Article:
Digital commerce is customer-centric, but that doesn’t mean there’s nothing of value here for retailers. Having a presence across a range of channels and touchpoints makes your brand easier to find, easier to engage with, and removes any potential barriers between your customers’ desire to make a purchase, and their ability to do so. In fact, research has shown businesses that utilize at least three different touchpoints earn a 287% higher purchase rate than those using a traditional single-channel campaign. It’s clear that customers who have unfettered access to your brand across multiple touchpoints — from mobile apps and voice commands to a website that is optimized for various devices and screens are more likely to do business with your company because they’re able to engage on their terms. In other words, customers that are able to find and interact with your brand conveniently on a medium of their choosing are more likely to spend more and are far more likely to be retained as repeat customers.
The technology behind digital commerce
If eCommerce was a straight line, digital commerce would look more like an intricate web; difficult to navigate without the right tools and processes in place. eCommerce has become so normalized over the years that a range of all-in-one commerce platforms have been created to help businesses start selling their products online quickly and easily. But as we’ve already discussed, in the modern age of customer-centric retail, that barely scratches the surface of what’s actually required to connect with your audience. These old monolithic platforms aren’t suited for fast-paced change, quick deployments, and the rolling in or phasing out of new features and services. What if your business wants to quickly add in a new payment method at checkout? Or push catalog changes out to several different device touchpoints? What if you want to automatically collate customer data in your CRM from each and every channel, while adding new channels into the mix to keep up with consumer trends?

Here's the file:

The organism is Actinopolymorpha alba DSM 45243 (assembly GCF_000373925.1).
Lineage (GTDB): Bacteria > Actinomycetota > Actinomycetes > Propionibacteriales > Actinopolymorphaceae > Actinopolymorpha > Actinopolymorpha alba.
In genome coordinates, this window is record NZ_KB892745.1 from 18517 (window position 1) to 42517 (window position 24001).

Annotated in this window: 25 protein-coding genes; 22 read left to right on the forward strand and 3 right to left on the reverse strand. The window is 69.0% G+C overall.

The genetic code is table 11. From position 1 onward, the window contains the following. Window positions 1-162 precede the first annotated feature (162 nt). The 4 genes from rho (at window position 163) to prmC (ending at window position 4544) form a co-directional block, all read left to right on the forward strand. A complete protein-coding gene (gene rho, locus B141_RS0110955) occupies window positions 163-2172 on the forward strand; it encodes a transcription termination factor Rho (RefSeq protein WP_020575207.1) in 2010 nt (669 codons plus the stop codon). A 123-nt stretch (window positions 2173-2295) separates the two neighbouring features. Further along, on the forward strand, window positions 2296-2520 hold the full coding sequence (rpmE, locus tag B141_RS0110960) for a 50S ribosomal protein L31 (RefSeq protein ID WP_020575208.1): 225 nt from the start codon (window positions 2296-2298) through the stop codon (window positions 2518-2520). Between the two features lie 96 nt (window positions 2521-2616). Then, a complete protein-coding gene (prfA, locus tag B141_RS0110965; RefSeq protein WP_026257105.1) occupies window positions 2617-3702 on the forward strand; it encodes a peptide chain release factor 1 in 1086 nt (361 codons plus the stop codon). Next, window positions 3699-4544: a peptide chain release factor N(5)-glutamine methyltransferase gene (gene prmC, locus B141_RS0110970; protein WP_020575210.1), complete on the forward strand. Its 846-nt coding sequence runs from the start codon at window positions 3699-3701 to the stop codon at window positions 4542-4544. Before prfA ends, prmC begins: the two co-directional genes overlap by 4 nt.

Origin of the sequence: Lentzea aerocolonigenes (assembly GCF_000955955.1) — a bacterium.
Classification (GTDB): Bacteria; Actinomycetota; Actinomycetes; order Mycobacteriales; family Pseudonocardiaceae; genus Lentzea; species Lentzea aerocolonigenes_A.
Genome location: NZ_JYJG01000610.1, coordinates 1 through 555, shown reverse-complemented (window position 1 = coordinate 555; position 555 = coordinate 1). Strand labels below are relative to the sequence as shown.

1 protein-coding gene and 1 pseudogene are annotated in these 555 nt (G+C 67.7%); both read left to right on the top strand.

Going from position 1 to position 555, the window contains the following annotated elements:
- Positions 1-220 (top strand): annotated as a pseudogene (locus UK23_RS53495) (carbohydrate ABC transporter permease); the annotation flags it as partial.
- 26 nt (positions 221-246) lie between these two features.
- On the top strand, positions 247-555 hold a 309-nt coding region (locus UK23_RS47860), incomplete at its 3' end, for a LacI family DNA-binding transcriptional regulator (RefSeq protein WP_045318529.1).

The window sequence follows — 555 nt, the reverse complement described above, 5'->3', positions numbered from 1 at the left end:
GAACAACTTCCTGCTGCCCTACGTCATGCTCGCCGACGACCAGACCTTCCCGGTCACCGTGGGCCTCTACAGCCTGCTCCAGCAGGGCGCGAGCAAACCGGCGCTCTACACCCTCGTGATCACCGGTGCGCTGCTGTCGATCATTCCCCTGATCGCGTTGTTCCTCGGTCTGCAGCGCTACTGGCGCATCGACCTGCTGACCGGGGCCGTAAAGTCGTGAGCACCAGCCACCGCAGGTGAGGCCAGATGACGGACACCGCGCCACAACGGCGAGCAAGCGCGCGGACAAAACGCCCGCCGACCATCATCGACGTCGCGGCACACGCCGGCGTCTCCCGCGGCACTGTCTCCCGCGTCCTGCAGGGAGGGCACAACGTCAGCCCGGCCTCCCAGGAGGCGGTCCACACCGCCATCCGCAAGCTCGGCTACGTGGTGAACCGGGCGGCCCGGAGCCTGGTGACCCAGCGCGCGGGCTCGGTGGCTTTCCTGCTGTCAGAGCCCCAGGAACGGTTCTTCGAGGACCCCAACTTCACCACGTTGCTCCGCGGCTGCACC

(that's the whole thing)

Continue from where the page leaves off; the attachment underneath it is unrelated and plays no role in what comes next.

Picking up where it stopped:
This is where so-called composable technology enters the fray, and it’s the cornerstone of digital commerce as we know it. Composable technology does exactly what you would expect it to; it allows businesses to “compose” the deployment of new features and services more elegantly and with greater nuance than a traditional, monolithic legacy system. Instead of simply accumulating software and “bolting it on” to an already outdated set-up, composable technology leverages headless commerce and microservices to centrally compose and orchestrate end-to-end business processes with distributed, de-centralized tools.
emporix commerce is a cloud native eCommerce solution based on microservices and APIs. Thanks to headless commerce, customers benefit from maximum flexibility with fantastic customer experiences and basically any kind of touch-points including voice commerce or Internet of Things (IoT).
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This article will focus on ways companies can set up a culture of testing and experimentation that supports both optimization and innovation, and how a Composable Frontend Platform can help speed up the path to both.